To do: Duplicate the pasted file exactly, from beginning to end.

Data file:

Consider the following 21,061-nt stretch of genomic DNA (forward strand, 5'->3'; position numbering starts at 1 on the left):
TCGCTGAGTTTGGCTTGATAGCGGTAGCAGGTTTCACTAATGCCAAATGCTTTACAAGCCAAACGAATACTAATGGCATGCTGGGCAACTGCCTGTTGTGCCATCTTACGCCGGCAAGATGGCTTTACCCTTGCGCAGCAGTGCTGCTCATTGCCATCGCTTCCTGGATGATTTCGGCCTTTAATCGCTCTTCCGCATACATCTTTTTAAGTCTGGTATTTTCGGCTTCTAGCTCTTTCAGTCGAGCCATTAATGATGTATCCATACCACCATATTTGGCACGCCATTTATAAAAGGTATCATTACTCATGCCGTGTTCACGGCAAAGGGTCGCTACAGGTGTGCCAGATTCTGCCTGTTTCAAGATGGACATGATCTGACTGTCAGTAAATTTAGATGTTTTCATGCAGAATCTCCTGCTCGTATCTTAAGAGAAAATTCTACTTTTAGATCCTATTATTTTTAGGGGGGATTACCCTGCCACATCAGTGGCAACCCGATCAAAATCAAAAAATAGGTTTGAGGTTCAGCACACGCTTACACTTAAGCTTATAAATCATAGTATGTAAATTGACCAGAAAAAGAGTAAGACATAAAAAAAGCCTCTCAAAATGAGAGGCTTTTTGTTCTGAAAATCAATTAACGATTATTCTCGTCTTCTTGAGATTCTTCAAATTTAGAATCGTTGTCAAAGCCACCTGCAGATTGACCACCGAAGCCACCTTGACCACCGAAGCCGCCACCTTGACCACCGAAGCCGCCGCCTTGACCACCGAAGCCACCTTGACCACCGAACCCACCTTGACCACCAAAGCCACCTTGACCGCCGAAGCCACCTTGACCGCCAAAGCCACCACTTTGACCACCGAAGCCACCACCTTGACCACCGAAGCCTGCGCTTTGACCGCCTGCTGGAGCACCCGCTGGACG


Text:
Consider the following 21,061-nt stretch of genomic DNA (forward strand, 5'->3'; position numbering starts at 1 on the left):
TCGCTGAGTTTGGCTTGATAGCGGTAGCAGGTTTCACTAATGCCAAATGCTTTACAAGCCAAACGAATACTAATGGCATGCTGGGCAACTGCCTGTTGTGCCATCTTACGCCGGCAAGATGGCTTTACCCTTGCGCAGCAGTGCTGCTCATTGCCATCGCTTCCTGGATGATTTCGGCCTTTAATCGCTCTTCCGCATACATCTTTTTAAGTCTGGTATTTTCGGCTTCTAGCTCTTTCAGTCGAGCCATTAATGATGTATCCATACCACCATATTTGGCACGCCATTTATAAAAGGTATCATTACTCATGCCGTGTTCACGGCAAAGGGTCGCTACAGGTGTGCCAGATTCTGCCTGTTTCAAGATGGACATGATCTGACTGTCAGTAAATTTAGATGTTTTCATGCAGAATCTCCTGCTCGTATCTTAAGAGAAAATTCTACTTTTAGATCCTATTATTTTTAGGGGGGATTACCCTGCCACATCAGTGGCAACCCGATCAAAATCAAAAAATAGGTTTGAGGTTCAGCACACGCTTACACTTAAGCTTATAAATCATAGTATGTAAATTGACCAGAAAAAGAGTAAGACATAAAAAAAGCCTCTCAAAATGAGAGGCTTTTTGTTCTGAAAATCAATTAACGATTATTCTCGTCTTCTTGAGATTCTTCAAATTTAGAATCGTTGTCAAAGCCACCTGCAGATTGACCACCGAAGCCACCTTGACCACCGAAGCCGCCACCTTGACCACCGAAGCCGCCGCCTTGACCACCGAAGCCACCTTGACCACCGAACCCACCTTGACCACCAAAGCCACCTTGACCGCCGAAGCCACCTTGACCGCCAAAGCCACCACTTTGACCACCGAAGCCACCACCTTGACCACCGAAGCCTGCGCTTTGACCGCCTGCTGGAGCACCCGCTGGACG